toronto queen's park

What's the story with the secret tunnel at Queen's Park?

You might have seen it at the bottom of the stairs from the westbound streetcar stop at Queen's Park station, a pedestrian tunnel guarded by an OPP Special Constable headed northeast towards the Frost Building.

The walkway was built in 1968, five years after the opening of the University line, and connects the concourse level of the station with the Frost Building, Macdonald Block, and the Ontario legislature. Post 9/11, access is only allowed with a valid pass or visitor badge.

toronto macdonald block

The Macdonald Block, located at the centre of four office buildings named for former Ontario premiers Hepburn, Ferguson, Hearst, and Mowat, was announced by the province in 1962. At the time, it was to be the largest office complex built in Toronto, though TD Centre would soon snatch that title.

The groundbreaking ceremony for the $50 million International-style complex was held in 1965 and construction wrapped, slightly behind schedule, in Nov. 1968. Within its marble-lined interior were several underground walkways that linked the various parts of the government offices, keeping civil servants safe from the elements.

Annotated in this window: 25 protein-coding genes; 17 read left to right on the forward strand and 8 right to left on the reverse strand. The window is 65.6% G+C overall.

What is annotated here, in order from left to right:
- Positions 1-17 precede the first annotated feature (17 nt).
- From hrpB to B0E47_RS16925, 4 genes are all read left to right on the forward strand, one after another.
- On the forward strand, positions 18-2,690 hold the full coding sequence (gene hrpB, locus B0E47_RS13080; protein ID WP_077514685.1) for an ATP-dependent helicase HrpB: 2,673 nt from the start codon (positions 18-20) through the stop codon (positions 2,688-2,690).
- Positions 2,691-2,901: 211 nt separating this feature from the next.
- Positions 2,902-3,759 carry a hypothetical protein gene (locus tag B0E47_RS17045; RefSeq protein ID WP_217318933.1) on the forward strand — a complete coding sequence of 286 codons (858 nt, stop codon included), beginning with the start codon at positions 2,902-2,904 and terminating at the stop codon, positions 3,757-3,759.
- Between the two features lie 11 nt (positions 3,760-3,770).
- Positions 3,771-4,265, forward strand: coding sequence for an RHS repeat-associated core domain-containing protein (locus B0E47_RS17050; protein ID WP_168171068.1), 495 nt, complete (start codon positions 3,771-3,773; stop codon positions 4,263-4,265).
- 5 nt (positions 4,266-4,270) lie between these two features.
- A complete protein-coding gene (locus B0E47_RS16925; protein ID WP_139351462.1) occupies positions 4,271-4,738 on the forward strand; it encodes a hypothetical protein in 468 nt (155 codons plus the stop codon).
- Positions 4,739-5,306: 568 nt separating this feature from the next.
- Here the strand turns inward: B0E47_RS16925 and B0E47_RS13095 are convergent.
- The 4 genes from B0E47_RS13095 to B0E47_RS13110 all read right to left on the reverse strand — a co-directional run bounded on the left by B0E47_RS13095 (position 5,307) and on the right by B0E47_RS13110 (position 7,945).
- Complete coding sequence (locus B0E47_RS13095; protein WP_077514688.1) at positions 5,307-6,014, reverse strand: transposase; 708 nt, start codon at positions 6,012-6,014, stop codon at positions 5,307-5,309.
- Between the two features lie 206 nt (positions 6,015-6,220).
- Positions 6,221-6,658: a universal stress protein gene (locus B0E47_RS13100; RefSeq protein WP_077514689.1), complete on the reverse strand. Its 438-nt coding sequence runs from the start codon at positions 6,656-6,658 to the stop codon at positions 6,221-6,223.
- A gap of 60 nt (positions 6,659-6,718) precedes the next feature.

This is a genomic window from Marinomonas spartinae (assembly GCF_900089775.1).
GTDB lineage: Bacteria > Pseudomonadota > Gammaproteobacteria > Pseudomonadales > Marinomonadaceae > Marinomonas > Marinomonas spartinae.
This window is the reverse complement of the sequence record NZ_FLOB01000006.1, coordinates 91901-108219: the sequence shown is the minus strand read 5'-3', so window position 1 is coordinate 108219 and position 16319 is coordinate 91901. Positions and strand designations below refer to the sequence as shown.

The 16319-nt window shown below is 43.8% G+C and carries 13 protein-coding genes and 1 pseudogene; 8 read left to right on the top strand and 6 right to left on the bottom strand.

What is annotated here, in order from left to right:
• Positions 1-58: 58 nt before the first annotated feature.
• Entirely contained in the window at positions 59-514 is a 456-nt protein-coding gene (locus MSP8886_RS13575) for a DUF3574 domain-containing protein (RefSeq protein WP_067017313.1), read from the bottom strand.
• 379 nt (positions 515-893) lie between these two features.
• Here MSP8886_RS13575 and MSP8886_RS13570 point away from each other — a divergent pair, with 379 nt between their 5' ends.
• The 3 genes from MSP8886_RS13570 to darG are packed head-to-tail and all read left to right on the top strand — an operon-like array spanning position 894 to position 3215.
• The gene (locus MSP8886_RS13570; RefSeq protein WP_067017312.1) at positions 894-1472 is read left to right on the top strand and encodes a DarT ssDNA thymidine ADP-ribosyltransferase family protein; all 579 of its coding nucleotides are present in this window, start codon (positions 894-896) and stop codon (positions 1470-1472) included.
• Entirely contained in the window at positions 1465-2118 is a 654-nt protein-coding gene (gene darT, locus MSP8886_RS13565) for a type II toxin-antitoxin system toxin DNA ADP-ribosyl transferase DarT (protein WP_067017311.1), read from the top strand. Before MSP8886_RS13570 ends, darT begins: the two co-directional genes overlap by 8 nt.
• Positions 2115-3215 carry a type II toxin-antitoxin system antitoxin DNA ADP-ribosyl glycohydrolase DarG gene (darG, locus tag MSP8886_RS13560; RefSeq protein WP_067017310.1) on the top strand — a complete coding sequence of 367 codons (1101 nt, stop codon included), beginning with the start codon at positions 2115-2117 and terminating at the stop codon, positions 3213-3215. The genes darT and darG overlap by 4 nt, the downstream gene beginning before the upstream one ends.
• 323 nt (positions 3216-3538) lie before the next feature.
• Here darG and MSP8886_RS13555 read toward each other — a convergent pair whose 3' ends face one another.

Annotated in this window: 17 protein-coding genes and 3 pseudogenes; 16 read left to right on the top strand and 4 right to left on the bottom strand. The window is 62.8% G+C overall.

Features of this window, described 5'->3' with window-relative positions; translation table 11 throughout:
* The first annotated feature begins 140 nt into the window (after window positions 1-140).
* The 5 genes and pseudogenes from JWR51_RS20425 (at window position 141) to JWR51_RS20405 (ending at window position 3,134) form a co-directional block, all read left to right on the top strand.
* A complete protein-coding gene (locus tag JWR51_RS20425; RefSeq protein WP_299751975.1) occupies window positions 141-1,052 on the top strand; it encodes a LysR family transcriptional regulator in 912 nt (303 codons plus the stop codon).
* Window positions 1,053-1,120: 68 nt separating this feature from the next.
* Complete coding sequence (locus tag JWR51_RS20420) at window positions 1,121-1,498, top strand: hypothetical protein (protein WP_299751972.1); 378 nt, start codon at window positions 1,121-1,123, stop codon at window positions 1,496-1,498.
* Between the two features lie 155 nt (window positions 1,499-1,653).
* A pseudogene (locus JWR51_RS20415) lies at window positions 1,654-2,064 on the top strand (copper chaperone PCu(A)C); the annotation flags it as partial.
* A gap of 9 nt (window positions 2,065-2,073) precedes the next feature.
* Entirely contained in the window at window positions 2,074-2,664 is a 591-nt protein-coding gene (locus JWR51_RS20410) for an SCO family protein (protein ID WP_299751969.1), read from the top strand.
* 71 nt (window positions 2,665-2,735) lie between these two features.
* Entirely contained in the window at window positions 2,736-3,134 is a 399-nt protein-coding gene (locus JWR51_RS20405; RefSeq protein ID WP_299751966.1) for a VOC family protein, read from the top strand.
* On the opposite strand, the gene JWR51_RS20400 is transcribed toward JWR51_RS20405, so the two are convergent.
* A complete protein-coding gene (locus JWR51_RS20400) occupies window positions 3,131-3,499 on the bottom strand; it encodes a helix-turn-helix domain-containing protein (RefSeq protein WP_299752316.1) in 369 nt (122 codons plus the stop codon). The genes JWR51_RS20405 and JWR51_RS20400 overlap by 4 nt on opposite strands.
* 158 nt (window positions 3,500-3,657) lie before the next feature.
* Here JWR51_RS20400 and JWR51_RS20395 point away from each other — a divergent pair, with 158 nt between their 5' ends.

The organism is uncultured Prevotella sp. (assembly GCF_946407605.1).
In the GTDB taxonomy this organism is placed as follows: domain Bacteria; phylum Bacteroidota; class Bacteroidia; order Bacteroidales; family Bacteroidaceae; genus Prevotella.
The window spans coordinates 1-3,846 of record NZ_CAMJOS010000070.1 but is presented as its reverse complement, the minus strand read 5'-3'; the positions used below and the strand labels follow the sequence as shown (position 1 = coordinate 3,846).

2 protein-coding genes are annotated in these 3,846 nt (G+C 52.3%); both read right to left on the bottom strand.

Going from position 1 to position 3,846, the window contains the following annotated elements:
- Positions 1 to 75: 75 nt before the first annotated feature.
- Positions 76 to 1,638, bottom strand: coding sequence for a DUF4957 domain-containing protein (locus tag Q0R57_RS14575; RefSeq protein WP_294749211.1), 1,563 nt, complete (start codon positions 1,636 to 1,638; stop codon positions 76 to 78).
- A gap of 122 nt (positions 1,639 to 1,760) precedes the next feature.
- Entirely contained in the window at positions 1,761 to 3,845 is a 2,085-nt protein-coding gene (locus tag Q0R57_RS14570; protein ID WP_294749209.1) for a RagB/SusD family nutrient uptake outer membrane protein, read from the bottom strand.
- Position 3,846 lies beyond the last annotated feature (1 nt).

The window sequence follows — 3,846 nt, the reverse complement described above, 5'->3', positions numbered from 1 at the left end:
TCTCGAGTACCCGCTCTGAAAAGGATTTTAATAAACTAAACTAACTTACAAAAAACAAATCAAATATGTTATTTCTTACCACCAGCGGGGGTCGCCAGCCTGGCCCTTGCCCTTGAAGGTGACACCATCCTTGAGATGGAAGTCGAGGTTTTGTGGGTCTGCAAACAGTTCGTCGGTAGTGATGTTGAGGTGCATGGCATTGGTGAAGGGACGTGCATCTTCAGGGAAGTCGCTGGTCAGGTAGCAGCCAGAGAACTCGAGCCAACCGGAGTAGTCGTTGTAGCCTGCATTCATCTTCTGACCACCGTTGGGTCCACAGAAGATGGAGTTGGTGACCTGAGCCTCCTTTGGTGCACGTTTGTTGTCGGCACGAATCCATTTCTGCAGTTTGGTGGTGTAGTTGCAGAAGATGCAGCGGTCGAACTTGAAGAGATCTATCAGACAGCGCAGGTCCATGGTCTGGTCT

The basement levels of the Ontario Legislative Building, Frost Building, and Whitney Block are all linked in this way, although the public is often kept out of this subterranean world.

In other directions, Queen's Park station is also connected to 500 University Ave. and the MaRS Discovery District, but it isn't tied into the wider PATH network, yet.

Chris Bateman is a staff writer at blogTO. Follow him on Twitter at @chrisbateman.

Images: Vik Pahwa, Archives of Ontario, Apr. 12, 1962, Reference Code: RG 65-35-1-7-D-0262.


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